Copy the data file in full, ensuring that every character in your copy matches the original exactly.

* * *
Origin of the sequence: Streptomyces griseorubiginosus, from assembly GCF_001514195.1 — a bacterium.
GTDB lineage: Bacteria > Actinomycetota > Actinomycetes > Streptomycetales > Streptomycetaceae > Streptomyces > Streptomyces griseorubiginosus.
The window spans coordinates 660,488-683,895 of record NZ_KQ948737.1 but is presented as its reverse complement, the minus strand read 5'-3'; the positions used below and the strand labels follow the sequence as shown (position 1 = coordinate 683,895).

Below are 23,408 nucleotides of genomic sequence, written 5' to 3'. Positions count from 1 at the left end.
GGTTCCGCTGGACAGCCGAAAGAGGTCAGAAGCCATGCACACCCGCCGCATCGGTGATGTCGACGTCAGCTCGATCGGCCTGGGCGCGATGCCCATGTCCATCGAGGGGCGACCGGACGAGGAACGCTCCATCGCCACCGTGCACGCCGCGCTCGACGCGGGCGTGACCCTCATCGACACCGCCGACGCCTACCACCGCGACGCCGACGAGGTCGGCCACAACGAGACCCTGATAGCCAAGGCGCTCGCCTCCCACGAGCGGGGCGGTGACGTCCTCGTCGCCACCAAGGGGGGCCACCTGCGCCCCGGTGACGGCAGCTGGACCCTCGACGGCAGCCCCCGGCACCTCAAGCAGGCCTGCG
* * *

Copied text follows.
Origin of the sequence: Streptomyces griseorubiginosus, from assembly GCF_001514195.1 — a bacterium.
GTDB lineage: Bacteria > Actinomycetota > Actinomycetes > Streptomycetales > Streptomycetaceae > Streptomyces > Streptomyces griseorubiginosus.
The window spans coordinates 660,488-683,895 of record NZ_KQ948737.1 but is presented as its reverse complement, the minus strand read 5'-3'; the positions used below and the strand labels follow the sequence as shown (position 1 = coordinate 683,895).

Below are 23,408 nucleotides of genomic sequence, written 5' to 3'. Positions count from 1 at the left end.
GGTTCCGCTGGACAGCCGAAAGAGGTCAGAAGCCATGCACACCCGCCGCATCGGTGATGTCGACGTCAGCTCGATCGGCCTGGGCGCGATGCCCATGTCCATCGAGGGGCGACCGGACGAGGAACGCTCCATCGCCACCGTGCACGCCGCGCTCGACGCGGGCGTGACCCTCATCGACACCGCCGACGCCTACCACCGCGACGCCGACGAGGTCGGCCACAACGAGACCCTGATAGCCAAGGCGCTCGCCTCCCACGAGCGGGGCGGTGACGTCCTCGTCGCCACCAAGGGGGGCCACCTGCGCCCCGGTGACGGCAGCTGGACCCTCGACGGCAGCCCCCGGCACCTCAAGCAGGCCTGCG